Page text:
Coming soon: A major hike in gas prices
By By U-T San Diego Editorial Board
Eight years ago, Gov. Arnold Schwarzenegger signed AB 32 — the state’s landmark law to combat climate change by forcing a gradual shift to cleaner but costlier energy.
At the time, the governor and legislative leaders were forthcoming about the law’s downside.
Schwarzenegger demanded and won a provision allowing a future governor to suspend the law if there was evidence its mandated higher energy costs were hurting the state’s economic competitiveness. Lawmakers, worried about the disproportionate effect of higher energy costs on poor families, got provisions included that required some of the funds generated by “cap-and-trade” auctions of pollution rights go to help the disadvantaged.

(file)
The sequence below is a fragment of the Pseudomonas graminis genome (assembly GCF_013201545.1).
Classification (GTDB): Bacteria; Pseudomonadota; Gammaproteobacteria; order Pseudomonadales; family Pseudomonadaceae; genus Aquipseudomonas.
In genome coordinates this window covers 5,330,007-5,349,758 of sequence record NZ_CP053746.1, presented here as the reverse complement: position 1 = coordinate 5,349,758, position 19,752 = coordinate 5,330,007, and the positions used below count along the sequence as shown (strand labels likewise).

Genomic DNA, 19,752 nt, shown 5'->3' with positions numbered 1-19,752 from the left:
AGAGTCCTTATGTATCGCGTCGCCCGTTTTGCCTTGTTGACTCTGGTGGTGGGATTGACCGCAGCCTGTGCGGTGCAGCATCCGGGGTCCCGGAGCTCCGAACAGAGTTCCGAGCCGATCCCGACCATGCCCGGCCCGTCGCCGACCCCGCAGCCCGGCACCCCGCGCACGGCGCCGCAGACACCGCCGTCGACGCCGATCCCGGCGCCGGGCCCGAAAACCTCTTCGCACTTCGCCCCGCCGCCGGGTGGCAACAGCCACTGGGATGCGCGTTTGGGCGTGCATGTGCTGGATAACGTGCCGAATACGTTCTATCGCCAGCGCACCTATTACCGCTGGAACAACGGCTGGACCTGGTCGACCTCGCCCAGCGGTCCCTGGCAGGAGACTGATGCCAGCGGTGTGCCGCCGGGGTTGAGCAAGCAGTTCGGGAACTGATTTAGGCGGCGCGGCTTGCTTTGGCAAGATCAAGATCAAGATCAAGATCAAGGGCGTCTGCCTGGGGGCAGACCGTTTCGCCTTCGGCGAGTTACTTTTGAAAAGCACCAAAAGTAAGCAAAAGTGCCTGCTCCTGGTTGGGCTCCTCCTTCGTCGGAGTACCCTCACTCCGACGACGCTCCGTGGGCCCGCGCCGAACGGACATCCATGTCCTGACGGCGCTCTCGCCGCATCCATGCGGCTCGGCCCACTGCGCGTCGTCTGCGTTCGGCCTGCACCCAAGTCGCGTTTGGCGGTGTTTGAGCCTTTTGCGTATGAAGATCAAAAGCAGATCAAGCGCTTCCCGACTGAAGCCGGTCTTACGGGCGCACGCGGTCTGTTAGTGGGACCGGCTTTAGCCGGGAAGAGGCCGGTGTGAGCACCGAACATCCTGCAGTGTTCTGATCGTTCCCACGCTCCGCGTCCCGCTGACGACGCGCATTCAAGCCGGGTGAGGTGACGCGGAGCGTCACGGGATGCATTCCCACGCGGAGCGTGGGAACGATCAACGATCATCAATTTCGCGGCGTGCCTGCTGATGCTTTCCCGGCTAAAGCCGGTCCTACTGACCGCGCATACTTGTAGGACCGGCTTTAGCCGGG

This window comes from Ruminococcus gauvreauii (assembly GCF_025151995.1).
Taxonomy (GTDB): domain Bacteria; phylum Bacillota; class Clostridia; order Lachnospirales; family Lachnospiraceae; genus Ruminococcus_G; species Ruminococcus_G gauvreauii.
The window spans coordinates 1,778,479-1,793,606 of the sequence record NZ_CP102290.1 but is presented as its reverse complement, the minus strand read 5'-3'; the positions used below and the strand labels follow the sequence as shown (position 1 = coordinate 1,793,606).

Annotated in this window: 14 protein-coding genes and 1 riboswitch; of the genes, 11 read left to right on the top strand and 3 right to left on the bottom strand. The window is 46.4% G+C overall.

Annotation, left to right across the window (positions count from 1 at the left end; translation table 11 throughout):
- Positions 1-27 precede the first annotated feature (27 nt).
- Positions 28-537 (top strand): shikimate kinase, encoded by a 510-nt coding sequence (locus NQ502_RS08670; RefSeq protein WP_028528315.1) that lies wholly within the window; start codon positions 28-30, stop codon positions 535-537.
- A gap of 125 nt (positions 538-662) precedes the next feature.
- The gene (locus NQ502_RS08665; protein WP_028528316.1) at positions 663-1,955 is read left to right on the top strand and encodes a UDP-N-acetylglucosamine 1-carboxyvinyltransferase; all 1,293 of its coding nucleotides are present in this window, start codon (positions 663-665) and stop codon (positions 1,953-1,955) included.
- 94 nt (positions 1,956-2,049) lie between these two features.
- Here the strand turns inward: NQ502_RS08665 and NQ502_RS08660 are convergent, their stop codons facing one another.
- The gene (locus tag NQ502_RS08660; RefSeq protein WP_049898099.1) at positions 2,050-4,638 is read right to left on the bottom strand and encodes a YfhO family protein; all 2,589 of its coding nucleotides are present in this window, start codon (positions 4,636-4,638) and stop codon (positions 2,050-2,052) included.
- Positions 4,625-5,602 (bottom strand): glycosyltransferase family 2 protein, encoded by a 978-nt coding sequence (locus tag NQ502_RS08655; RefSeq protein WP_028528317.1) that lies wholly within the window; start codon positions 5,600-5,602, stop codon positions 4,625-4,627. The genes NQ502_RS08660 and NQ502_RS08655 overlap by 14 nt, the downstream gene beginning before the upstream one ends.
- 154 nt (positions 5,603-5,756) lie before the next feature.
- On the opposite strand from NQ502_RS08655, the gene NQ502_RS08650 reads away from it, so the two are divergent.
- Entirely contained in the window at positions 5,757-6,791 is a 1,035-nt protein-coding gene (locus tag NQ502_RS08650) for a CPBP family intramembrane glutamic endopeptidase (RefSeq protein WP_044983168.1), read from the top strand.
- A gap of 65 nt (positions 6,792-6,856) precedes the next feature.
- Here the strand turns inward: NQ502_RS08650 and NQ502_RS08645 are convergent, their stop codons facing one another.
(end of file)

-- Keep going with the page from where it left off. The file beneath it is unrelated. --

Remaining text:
But in ensuing years, this candor vanished. For years, AB 32 has been depicted by the state’s dominant Democrats as a job-creation program with next to no downside.
Finally, courtesy of 16 Assembly Democrats, this dishonest happy talk is being exposed. Last month, they issued a letter calling on the California Air Resources Board to suspend portions of AB 32 that amount to a “hidden gas tax” that will soon force an increase of at least 15 cents in the cost per gallon. “There’s not a lot of public transportation in Fresno,” explained Assemblyman Henry Perea, D-Fresno. “We rely on our cars here, and for gas to go up another 15 cents a gallon is a major hit.”
The “major hit” Perea fears may in fact be much larger. In 2012, a state consultant forecast an increase of 43 cents to $1.59 a gallon because of AB 32. Congress is also considering raising the federal gasoline tax by 12 cents a gallon to replenish the depleted Highway Trust Fund, which helps fund infrastructure projects across the nation.
But the air board and Gov. Jerry Brown say full speed ahead. And they continue to downplay the idea that there is any downside to AB 32 — even though Brown has been grousing for years about costly regulations hurting California’s growth.
This dishonesty and incoherence needs to end, and the candor seen in 2006 about AB 32 needs to re-emerge.